Thursday, July 17, 2014

State Spotlights City's Project Impact Program

The City of Apalachicola Project Impact Afterschool and Summer Enrichment Program have once again been spotlighted in a recent report from the Florida Department of Education (FLDOE) 21st Century Community Learning Centers (21st CCLC) Initiative. The city program was highlighted for being exemplary in its overall implementation of an effective and impactful 21st CCLC program.  The daily operation of Project Impact and its programming fall under the direction of Faye Johnson.  

The city was also commended by the state for the flawless operation of two centers.  One is school-based at the Apalachicola Bay Charter School and the other is community-base at the Mayor Van W. Johnson, Sr., Recreation & Community Service Complex. The program serves on an average, more than 90 students per day at each location.

The program is one of many non-traditional local governmental functions provided to the community by the Apalachicola Board of City Commissioners. It’s designed to provide an opportunity for students to enhance and reinforce academic lessons of the regular school day, while also learning new skills and discovering new opportunities after the regular school day has ended. 

The program also provides enrichment opportunities for the students during their summer vacation via a Summer Camp at both centers.  The Summer Camp doors are open to students from Pre-Kindergarten thru 12th grade and serves both breakfast and lunch.  The camp operates four days a week from 8:00am to 4:00pm and provides academic enrichment activities the first three days of the week and educational field trips on Thursdays to places such as museums and aquariums.  In addition, there’s a credit recovery class held daily for middle and high school students wishing to make-up any necessary school credits.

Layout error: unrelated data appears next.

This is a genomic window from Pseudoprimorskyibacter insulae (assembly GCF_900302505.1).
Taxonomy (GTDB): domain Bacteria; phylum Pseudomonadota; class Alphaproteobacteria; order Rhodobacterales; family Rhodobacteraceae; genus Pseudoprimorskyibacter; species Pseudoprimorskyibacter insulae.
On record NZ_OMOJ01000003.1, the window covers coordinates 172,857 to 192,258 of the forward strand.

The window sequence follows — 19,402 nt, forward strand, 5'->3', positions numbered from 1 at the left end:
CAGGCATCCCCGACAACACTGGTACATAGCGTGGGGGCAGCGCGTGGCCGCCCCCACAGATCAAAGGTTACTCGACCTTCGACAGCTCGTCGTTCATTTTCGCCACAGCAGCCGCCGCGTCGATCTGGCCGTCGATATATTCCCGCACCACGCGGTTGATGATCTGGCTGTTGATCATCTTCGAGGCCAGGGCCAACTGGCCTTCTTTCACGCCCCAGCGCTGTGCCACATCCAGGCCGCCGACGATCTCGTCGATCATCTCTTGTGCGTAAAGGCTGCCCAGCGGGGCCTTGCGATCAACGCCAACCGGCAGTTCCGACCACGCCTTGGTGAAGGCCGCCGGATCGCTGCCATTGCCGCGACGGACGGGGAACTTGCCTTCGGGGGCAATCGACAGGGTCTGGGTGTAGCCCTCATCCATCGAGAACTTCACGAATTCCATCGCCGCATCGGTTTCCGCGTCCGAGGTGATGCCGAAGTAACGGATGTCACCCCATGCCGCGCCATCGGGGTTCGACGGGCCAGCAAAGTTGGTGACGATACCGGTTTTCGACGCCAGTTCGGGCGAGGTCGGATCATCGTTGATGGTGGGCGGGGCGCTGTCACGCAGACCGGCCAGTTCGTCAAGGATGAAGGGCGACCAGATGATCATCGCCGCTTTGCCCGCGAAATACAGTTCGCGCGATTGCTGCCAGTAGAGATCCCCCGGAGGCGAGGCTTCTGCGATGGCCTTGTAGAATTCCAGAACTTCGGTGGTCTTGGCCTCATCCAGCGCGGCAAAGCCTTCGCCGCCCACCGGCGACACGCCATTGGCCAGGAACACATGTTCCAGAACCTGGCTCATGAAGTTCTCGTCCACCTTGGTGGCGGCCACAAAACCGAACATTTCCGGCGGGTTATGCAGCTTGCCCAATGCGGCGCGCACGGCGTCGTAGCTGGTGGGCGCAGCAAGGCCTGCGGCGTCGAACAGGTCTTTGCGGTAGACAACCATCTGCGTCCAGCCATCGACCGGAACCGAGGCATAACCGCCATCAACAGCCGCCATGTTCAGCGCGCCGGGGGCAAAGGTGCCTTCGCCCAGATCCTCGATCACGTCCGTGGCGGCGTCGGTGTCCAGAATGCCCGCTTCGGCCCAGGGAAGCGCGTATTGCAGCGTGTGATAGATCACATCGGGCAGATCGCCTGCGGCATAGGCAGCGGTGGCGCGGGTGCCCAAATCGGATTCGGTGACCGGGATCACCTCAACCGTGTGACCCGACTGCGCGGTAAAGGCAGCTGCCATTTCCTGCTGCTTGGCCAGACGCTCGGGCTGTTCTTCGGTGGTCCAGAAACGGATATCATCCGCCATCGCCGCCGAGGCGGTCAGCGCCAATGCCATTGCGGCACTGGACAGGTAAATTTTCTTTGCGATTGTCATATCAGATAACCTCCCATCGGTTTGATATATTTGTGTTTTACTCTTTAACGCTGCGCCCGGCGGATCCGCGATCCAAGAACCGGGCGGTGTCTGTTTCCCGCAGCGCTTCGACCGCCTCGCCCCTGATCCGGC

The overall program features an ongoing collaboration between Project Impact, the Apalachicola Maritime Museum (AMM) and the Apalachicola Municipal Library.  The AMM provides leadership, team building skills and increased critical thinking through the craft of boat building.  Currently several wooden vessels have been built by the students all seaworthy.  The partnership with the City Library has resulted in an annual summer reading program that’s become mutually beneficial for both Project Impact and the Library.

The program is in its final year of a five year grant cycle, which totaled roughly $500K in grant funding from the FLDOE to operate the program in each of those years. During that period Project Impact created well over 50 full and partime local jobs.  Currently an effort is underway by Program Director Johnson to write and submit an application for funding for the next five-years.